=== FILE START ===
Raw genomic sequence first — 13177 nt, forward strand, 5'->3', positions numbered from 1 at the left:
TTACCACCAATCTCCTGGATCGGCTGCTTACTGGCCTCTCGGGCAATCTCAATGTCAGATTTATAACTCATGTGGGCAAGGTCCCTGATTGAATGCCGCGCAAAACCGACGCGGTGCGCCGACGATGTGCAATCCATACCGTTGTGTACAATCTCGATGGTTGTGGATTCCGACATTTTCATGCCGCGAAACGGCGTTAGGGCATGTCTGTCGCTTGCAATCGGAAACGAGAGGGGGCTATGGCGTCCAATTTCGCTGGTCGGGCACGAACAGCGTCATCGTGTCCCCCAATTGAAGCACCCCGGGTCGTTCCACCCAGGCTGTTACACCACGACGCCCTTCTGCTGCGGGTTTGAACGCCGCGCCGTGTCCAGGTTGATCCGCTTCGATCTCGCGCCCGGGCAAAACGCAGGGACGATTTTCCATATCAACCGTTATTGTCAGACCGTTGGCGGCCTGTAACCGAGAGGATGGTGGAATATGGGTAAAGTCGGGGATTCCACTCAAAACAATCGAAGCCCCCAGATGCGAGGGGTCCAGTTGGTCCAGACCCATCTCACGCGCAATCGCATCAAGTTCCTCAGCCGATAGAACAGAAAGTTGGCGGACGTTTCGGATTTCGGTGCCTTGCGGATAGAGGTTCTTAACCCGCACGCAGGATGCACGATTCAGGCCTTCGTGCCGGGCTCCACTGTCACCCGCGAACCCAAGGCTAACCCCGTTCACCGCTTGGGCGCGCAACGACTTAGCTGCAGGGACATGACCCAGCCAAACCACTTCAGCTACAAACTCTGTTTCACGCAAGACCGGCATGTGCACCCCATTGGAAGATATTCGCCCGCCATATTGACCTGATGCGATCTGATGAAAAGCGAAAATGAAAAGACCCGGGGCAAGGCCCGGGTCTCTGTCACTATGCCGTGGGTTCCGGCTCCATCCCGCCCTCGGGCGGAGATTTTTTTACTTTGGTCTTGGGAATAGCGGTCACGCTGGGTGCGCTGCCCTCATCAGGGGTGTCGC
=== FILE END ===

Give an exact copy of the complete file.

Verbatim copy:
Raw genomic sequence first — 13177 nt, forward strand, 5'->3', positions numbered from 1 at the left:
TTACCACCAATCTCCTGGATCGGCTGCTTACTGGCCTCTCGGGCAATCTCAATGTCAGATTTATAACTCATGTGGGCAAGGTCCCTGATTGAATGCCGCGCAAAACCGACGCGGTGCGCCGACGATGTGCAATCCATACCGTTGTGTACAATCTCGATGGTTGTGGATTCCGACATTTTCATGCCGCGAAACGGCGTTAGGGCATGTCTGTCGCTTGCAATCGGAAACGAGAGGGGGCTATGGCGTCCAATTTCGCTGGTCGGGCACGAACAGCGTCATCGTGTCCCCCAATTGAAGCACCCCGGGTCGTTCCACCCAGGCTGTTACACCACGACGCCCTTCTGCTGCGGGTTTGAACGCCGCGCCGTGTCCAGGTTGATCCGCTTCGATCTCGCGCCCGGGCAAAACGCAGGGACGATTTTCCATATCAACCGTTATTGTCAGACCGTTGGCGGCCTGTAACCGAGAGGATGGTGGAATATGGGTAAAGTCGGGGATTCCACTCAAAACAATCGAAGCCCCCAGATGCGAGGGGTCCAGTTGGTCCAGACCCATCTCACGCGCAATCGCATCAAGTTCCTCAGCCGATAGAACAGAAAGTTGGCGGACGTTTCGGATTTCGGTGCCTTGCGGATAGAGGTTCTTAACCCGCACGCAGGATGCACGATTCAGGCCTTCGTGCCGGGCTCCACTGTCACCCGCGAACCCAAGGCTAACCCCGTTCACCGCTTGGGCGCGCAACGACTTAGCTGCAGGGACATGACCCAGCCAAACCACTTCAGCTACAAACTCTGTTTCACGCAAGACCGGCATGTGCACCCCATTGGAAGATATTCGCCCGCCATATTGACCTGATGCGATCTGATGAAAAGCGAAAATGAAAAGACCCGGGGCAAGGCCCGGGTCTCTGTCACTATGCCGTGGGTTCCGGCTCCATCCCGCCCTCGGGCGGAGATTTTTTTACTTTGGTCTTGGGAATAGCGGTCACGCTGGGTGCGCTGCCCTCATCAGGGGTGTCGC